Power is what makes people obey even when they don’t want to, and power disparity on teams refers to a situation in which power is not evenly distributed among team members. Imagine a situation in which a powerful and experienced executive works with several junior associates on a project. This might be called high power disparity, because one person will have all of the power.
Unfortunately, years of research has not been able to conclusively determine if power disparity is good or bad for performance. If you think about it, you can probably imagine it either way. On one hand, when power is concentrated in either one person or very few people, there may be more structure, order, and role clarity. All team members will be told what to do, and there will likely be no confusion about who is supposed to do what. This can lead to improved performance. But on the other hand, wouldn’t situations like this be more subject to political positioning and competition? There may also be a lack of sharing, helping, and learning. These things can lead to worse performance. In fact, research has supported all of these outcomes. So which way is it? Is power disparity good or bad? New research (Tarakci, Greer, & Groenen, 2015) attempts to solve this conflict.
COMPETENCE AND POWER DISPARITY
The researchers conducted three separate experiments that helped them develop and confirm their hypothesis. What they found is that power disparity can indeed be good or bad, depending on the specific situation. The key factor is competence, or how well people can use their expertise to succeed at a task. When the most powerful person in the group is also the most competent, then power disparity helps performance. The authors say that a highly competent person is able to successfully steer the group in the right direction, and when that person is also powerful, we can be sure that the team will end up listening to that person.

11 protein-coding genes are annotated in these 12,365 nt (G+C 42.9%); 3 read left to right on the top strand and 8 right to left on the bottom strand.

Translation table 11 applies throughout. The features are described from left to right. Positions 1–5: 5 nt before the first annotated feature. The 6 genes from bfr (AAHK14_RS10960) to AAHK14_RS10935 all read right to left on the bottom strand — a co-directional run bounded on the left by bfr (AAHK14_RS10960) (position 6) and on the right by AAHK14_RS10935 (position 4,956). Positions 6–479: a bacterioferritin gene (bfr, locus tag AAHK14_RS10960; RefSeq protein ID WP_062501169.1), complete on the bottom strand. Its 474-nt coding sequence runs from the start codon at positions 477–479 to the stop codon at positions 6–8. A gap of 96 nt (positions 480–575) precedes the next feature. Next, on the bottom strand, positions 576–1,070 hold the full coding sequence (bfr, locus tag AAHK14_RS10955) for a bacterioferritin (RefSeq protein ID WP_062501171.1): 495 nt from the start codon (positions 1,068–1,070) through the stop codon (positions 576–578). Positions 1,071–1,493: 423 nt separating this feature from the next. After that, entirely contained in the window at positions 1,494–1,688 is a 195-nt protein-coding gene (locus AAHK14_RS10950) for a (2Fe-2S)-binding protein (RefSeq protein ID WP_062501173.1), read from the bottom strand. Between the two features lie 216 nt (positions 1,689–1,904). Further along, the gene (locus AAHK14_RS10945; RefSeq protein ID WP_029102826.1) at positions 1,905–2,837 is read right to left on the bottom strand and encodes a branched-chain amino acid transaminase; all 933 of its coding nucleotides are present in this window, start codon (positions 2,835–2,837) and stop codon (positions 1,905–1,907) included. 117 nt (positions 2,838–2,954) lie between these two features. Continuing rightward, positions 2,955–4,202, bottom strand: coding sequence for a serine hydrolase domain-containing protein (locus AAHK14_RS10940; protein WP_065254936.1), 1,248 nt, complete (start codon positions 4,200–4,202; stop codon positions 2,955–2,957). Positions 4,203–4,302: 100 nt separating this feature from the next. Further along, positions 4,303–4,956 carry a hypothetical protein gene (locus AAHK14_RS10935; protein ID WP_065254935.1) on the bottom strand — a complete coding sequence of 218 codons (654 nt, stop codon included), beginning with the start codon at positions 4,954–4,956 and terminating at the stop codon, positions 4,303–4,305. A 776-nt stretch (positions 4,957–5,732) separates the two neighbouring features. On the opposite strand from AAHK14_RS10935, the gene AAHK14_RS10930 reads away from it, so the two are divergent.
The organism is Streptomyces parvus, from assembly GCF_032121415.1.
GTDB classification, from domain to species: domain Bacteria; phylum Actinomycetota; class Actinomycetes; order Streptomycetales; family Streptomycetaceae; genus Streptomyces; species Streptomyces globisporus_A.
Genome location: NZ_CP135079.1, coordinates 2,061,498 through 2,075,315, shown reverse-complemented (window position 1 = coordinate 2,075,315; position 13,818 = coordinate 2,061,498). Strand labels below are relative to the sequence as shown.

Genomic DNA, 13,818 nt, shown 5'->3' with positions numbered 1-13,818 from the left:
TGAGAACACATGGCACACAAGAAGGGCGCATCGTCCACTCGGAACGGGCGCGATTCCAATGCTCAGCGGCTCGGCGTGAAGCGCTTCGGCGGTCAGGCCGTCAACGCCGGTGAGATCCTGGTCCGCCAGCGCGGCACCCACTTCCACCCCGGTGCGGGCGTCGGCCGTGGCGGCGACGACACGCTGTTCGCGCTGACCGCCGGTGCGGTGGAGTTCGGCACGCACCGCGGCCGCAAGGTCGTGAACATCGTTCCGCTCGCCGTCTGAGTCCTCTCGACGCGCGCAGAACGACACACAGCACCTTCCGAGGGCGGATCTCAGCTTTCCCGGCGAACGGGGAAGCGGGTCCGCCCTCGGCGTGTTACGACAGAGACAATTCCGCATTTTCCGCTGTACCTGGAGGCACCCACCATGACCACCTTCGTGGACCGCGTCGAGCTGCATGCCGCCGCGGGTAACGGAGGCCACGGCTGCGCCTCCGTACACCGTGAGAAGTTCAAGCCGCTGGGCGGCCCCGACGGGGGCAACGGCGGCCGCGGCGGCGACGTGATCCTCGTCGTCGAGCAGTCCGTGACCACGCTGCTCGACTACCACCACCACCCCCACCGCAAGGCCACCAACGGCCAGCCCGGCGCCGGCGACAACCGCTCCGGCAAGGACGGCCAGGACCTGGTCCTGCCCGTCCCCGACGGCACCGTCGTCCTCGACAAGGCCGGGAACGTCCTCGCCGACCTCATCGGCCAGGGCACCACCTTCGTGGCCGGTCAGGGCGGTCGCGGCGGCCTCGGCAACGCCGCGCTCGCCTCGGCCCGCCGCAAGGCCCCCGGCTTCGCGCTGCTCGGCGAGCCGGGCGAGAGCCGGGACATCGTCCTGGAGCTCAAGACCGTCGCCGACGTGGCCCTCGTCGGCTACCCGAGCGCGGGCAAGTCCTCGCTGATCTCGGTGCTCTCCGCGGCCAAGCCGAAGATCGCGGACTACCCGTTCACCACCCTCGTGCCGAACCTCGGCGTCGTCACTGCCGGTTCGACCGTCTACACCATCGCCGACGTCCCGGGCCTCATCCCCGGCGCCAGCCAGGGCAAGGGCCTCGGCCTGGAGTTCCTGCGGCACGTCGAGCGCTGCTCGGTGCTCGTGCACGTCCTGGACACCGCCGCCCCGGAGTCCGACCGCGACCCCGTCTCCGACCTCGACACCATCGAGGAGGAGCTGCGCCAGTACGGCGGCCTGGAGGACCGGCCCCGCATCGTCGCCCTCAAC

But what about a situation when the most powerful person is not the most competent person on the team? Here the researchers found that power disparity will hurt team performance. It’s what happens when everyone is forced to obey the person who doesn’t know what he or she is doing. That person will likely lead the group down the wrong path, and subsequently squash any efforts by others to correct things. Meanwhile, the competent person (who probably has the best solution) is instead marginalized and perhaps ignored.
This finding helps answer a long-lasting dilemma in team research, and provides several important implications for the workplace. The authors make three recommendations. First, any organization or manager who wants to use a power disparity arrangement to coordinate work needs to be sure that they give the power to the most competent person. Second, it is important for teams to fluidly assign power to the team members who have the greatest expertise and competence on a given task. The most competent person may not be the same in all cases. Therefore, it is important for managers and team members to learn and acknowledge the strengths of each team member, and adjust power arrangements accordingly. Finally, if teams are unable to fluidly shift power to the most competent members, a more even, low power-disparity arrangement may be the best bet. Basically, it’s better for nobody to truly be in charge than it is for the incompetent person to be in charge.